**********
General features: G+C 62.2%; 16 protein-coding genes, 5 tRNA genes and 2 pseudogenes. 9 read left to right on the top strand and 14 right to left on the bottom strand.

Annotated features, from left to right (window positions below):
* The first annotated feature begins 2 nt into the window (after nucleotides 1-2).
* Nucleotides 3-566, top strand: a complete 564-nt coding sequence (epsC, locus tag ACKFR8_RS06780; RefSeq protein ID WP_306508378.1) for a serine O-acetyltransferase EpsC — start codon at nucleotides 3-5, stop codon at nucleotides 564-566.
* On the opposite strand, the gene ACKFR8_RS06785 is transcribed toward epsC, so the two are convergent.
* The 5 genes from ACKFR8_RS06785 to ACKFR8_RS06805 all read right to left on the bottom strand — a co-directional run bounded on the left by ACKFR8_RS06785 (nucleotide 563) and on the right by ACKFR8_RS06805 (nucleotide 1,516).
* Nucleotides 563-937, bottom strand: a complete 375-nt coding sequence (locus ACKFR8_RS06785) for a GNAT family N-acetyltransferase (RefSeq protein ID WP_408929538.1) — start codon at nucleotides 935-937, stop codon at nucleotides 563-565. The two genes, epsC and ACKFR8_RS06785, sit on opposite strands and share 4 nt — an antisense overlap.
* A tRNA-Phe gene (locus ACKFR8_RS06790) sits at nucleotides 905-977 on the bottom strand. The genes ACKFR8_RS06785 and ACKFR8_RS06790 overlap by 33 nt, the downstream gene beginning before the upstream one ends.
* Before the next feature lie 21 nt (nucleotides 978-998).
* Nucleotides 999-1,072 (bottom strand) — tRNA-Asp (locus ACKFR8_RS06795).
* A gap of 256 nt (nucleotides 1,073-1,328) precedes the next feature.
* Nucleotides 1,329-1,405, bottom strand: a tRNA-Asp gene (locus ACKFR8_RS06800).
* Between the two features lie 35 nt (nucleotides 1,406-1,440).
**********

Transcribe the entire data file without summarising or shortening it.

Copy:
General features: G+C 62.2%; 16 protein-coding genes, 5 tRNA genes and 2 pseudogenes. 9 read left to right on the top strand and 14 right to left on the bottom strand.

Annotated features, from left to right (window positions below):
* The first annotated feature begins 2 nt into the window (after nucleotides 1-2).
* Nucleotides 3-566, top strand: a complete 564-nt coding sequence (epsC, locus tag ACKFR8_RS06780; RefSeq protein ID WP_306508378.1) for a serine O-acetyltransferase EpsC — start codon at nucleotides 3-5, stop codon at nucleotides 564-566.
* On the opposite strand, the gene ACKFR8_RS06785 is transcribed toward epsC, so the two are convergent.
* The 5 genes from ACKFR8_RS06785 to ACKFR8_RS06805 all read right to left on the bottom strand — a co-directional run bounded on the left by ACKFR8_RS06785 (nucleotide 563) and on the right by ACKFR8_RS06805 (nucleotide 1,516).
* Nucleotides 563-937, bottom strand: a complete 375-nt coding sequence (locus ACKFR8_RS06785) for a GNAT family N-acetyltransferase (RefSeq protein ID WP_408929538.1) — start codon at nucleotides 935-937, stop codon at nucleotides 563-565. The two genes, epsC and ACKFR8_RS06785, sit on opposite strands and share 4 nt — an antisense overlap.
* A tRNA-Phe gene (locus ACKFR8_RS06790) sits at nucleotides 905-977 on the bottom strand. The genes ACKFR8_RS06785 and ACKFR8_RS06790 overlap by 33 nt, the downstream gene beginning before the upstream one ends.
* Before the next feature lie 21 nt (nucleotides 978-998).
* Nucleotides 999-1,072 (bottom strand) — tRNA-Asp (locus ACKFR8_RS06795).
* A gap of 256 nt (nucleotides 1,073-1,328) precedes the next feature.
* Nucleotides 1,329-1,405, bottom strand: a tRNA-Asp gene (locus ACKFR8_RS06800).
* Between the two features lie 35 nt (nucleotides 1,406-1,440).